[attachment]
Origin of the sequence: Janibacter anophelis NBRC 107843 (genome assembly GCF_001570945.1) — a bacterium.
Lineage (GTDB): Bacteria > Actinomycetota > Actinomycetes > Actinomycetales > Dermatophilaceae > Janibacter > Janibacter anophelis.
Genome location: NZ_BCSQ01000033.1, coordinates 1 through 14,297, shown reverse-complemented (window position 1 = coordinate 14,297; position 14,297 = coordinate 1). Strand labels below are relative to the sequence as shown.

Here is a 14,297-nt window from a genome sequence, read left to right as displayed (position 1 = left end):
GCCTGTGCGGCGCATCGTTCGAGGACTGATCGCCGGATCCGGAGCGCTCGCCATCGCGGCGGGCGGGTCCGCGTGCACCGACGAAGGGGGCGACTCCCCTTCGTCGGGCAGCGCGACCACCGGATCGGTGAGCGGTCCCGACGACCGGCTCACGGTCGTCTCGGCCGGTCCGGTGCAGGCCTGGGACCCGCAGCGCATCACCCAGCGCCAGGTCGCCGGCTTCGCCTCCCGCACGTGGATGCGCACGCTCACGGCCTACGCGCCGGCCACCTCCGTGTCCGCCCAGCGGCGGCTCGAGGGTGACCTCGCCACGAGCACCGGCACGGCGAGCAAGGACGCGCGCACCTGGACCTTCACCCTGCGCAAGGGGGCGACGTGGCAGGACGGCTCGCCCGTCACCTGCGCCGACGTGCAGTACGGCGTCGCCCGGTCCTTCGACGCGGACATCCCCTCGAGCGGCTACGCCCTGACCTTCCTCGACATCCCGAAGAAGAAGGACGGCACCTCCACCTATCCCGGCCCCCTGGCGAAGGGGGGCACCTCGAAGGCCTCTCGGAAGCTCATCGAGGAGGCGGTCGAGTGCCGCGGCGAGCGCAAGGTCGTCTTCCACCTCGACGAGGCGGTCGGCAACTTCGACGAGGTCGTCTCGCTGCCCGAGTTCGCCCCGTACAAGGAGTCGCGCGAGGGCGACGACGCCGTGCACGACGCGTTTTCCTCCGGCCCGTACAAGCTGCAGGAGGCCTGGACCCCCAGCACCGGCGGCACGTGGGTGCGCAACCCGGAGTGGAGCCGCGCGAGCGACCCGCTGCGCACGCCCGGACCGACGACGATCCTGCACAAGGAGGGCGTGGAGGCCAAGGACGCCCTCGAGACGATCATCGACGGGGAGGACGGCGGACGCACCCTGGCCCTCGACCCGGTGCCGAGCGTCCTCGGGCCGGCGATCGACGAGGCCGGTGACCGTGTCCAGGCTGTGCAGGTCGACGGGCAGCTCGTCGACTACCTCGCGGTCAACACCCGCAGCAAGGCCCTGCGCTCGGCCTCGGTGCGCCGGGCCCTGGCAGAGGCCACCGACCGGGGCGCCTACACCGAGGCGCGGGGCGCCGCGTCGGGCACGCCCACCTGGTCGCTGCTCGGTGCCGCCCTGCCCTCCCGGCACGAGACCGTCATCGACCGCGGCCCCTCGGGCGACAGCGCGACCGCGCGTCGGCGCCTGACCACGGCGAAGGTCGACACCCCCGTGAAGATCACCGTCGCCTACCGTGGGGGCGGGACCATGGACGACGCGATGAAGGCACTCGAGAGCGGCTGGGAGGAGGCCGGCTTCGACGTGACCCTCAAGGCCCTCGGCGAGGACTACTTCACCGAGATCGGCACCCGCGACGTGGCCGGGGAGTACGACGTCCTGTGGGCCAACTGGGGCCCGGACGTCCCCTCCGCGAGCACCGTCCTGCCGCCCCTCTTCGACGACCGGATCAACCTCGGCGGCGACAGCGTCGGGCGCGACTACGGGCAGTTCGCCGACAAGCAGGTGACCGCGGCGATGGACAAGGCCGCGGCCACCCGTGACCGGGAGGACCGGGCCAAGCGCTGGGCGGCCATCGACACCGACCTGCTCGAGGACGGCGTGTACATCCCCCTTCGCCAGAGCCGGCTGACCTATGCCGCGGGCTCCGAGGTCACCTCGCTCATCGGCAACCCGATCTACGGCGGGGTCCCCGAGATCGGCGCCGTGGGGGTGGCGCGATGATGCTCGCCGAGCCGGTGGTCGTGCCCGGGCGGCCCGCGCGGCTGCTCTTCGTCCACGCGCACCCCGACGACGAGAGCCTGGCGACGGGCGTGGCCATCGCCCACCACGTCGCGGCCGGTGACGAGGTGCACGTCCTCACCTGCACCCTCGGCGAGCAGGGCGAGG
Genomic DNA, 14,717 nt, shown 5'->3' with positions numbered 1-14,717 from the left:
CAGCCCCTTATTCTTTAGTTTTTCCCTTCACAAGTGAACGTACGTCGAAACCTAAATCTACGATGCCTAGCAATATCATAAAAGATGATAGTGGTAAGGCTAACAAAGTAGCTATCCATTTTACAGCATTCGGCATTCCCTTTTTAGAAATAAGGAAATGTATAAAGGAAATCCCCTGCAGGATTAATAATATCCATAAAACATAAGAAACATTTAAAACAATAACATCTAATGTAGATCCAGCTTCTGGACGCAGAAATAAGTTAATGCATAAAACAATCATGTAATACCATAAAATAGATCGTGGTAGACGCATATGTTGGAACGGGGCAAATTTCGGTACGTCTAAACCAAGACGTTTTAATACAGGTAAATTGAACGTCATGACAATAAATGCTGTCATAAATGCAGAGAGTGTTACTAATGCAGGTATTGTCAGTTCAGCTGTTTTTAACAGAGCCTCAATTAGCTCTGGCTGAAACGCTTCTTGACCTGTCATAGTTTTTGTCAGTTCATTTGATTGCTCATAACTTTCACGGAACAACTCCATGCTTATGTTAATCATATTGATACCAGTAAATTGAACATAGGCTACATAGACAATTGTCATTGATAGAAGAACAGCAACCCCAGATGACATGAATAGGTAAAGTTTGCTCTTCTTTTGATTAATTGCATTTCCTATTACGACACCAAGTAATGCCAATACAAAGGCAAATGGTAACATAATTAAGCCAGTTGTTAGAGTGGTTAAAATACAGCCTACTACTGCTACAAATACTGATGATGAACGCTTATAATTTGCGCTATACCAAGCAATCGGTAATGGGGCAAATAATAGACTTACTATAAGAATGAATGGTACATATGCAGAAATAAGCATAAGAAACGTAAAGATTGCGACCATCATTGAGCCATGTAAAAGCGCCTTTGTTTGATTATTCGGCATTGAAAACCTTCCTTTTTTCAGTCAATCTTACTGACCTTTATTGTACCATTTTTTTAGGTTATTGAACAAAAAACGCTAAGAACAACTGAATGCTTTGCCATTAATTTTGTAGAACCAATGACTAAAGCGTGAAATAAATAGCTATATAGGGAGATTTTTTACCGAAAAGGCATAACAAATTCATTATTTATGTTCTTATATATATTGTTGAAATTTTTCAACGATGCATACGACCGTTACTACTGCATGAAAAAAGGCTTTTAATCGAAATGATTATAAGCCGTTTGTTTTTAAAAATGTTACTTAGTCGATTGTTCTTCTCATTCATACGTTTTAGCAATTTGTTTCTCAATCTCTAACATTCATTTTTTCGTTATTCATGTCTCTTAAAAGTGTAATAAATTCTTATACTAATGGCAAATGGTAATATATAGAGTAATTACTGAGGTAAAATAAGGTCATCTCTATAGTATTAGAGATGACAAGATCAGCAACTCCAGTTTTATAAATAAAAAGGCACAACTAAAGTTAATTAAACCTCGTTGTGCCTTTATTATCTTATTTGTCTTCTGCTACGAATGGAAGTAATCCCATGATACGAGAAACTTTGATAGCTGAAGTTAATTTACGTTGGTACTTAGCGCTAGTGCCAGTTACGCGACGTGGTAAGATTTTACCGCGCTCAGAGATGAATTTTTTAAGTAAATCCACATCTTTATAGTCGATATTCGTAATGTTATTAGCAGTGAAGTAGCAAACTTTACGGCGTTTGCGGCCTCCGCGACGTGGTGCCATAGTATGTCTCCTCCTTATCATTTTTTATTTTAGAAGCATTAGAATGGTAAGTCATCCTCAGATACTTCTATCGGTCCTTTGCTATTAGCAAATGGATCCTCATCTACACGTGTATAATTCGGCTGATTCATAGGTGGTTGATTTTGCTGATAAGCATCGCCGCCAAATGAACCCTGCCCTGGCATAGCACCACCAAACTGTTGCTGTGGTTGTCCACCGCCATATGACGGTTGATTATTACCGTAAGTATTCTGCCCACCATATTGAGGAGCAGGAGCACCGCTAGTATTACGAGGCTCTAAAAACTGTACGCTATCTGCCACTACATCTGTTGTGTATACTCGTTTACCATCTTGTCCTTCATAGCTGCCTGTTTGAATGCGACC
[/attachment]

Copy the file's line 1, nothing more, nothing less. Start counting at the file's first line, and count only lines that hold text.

Origin of the sequence: Janibacter anophelis NBRC 107843 (genome assembly GCF_001570945.1) — a bacterium.